Tech Tip:How microphone patterns work


By Peter L. Janis; President - C-Tec . Radial . Tonebone . Primacoustic . Gefell . Zebracase

 

The other day, while in a Nashville restaurant, the band invited an audience member up to sing. During the performance, the sound system began to feedback and howl. It was working fine for the band. What changed? Why feedback all of a sudden? The answer: the singer was holding the microphone with his hands cupping the grille ball. What he was doing was effectively altering the feedback eliminating unidirectional pattern and turning that cardioid mic into an omnidirectional mic. It occurred to me at that instant that I had to write a tech note on this subject.

 

Phase control, or more precisely phase cancellation, is the key to controlling the microphone's pattern. But before we get into how the directionality or polar pattern of a mic is created, we must first understand how a microphone works. There are essentially two types of microphones: dynamics and condensers.

 

Dynamic

microphones work exactly like backwards speakers in that they employ a moving coil mounted on a magnet. Sound vibrates the diaphragm, forcing the coil to move in and out of the magnetic field, creating current which in turn is preamplified by a mixer or mic preamp and then supercharged by the amplifier that drives the speaker.

 

Condenser microphones employ a power source to charge a metallized capacitive diaphragm. Sound hitting the diaphragm causes the capacitive value to change as the diaphragm moves in and out, creating a differential voltage and current.

 

In both cases, sound (or air vibrations) is picked up with a diaphragm. This is where it gets interesting. When sound reaches the front of the diaphragm, it makes sense that the diaphragm would vibrate in one direction. But if sound were to hit the diaphragm on the opposite side, it would make sense that the vibration would be reversed. Herein lies the magic: By controlling the amount of sound that hits the front and the rear of the diaphragm, we can control the pickup pattern. If 100% of the energy were to hit the front and the back at the same time, with one pushing in one direction and the other pushing against it, the sound would cancel out. They would be 180 degrees out of phase.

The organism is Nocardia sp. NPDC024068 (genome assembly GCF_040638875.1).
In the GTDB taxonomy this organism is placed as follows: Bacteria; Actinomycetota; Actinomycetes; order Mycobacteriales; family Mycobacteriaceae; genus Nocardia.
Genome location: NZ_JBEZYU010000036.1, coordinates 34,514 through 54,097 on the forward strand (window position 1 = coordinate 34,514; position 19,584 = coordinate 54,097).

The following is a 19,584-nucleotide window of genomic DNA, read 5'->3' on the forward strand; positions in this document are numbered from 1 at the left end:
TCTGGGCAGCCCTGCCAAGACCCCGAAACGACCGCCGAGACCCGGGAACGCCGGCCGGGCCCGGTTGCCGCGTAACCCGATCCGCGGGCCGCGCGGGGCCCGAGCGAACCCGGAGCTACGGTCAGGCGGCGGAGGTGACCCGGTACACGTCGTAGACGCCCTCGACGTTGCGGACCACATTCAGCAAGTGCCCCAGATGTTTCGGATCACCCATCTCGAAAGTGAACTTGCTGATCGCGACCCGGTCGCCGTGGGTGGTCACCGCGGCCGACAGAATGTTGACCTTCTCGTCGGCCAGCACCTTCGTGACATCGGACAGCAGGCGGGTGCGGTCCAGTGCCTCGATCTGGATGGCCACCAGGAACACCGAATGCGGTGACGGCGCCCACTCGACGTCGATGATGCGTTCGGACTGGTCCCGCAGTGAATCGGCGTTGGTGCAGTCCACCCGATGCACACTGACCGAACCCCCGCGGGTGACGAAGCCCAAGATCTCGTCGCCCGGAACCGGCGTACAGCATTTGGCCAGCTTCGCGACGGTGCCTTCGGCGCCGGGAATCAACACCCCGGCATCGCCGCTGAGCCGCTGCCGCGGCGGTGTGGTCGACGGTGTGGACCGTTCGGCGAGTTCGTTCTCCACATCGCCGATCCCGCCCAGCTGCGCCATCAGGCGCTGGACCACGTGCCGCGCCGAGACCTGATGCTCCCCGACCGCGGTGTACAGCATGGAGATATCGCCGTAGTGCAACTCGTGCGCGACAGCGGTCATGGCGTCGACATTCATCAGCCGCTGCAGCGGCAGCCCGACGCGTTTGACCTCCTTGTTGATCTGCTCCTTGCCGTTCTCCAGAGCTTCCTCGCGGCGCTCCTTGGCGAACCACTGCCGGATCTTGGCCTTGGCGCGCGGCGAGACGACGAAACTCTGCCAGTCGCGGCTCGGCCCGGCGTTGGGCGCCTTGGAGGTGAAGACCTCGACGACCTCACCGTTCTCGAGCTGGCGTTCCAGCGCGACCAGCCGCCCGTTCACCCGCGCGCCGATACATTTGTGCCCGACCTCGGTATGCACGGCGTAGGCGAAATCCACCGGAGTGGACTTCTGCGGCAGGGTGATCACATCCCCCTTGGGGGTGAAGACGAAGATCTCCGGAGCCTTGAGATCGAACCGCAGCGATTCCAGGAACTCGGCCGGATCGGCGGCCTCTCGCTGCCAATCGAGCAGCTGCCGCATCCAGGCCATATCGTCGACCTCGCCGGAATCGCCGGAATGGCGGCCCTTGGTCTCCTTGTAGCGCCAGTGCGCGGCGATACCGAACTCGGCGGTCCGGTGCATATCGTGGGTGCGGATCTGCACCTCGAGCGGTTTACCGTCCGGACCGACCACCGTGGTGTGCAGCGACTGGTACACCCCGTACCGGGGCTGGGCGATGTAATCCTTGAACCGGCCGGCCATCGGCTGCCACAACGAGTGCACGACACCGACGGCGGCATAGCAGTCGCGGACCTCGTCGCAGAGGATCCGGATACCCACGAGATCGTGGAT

By limiting the sound hitting the back side, we can control how much cancellation we want. This is why most cardioid vocal mics have a ball grille. This ball is designed in such a way to allow energy to strike the front while being partially open at the bottom to allow a bit of energy to strike the back. The resulting phase cancellation is used to create the cardioid or hypercardioid polar patterns that make it possible to resist feedback. Because the guest singer was cupping his hands around the bottom of the ball grille, he was closing the rear ports that create the pattern and effectively turning the cardioid mic into an omnidirectional mic. Omnidirectional mics have no rear entry ports for sound, thus they do not have any way to cancel sound. Omnis pick up sound from all directions, making them great for lavalieres or for recording in controlled environments. But because they pick up sound from all directions, the sound from the stage monitors was being picked up, causing a feedback loop.

 

Condenser mics work the same way except that instead of having an access port on the back side, they employ a second plate or diaphragm that is charged and polarized. By changing the voltage and polarity on the back plate in reference to the front sound-receiving plate, one can create cardioid, omni, and figure-eight patterns. So the lesson is simple: If you cup a cardioid mic with your hand, you are basically closing off the phase-cancelling ports that actually create the directional pattern. The result is feedback. Have fun!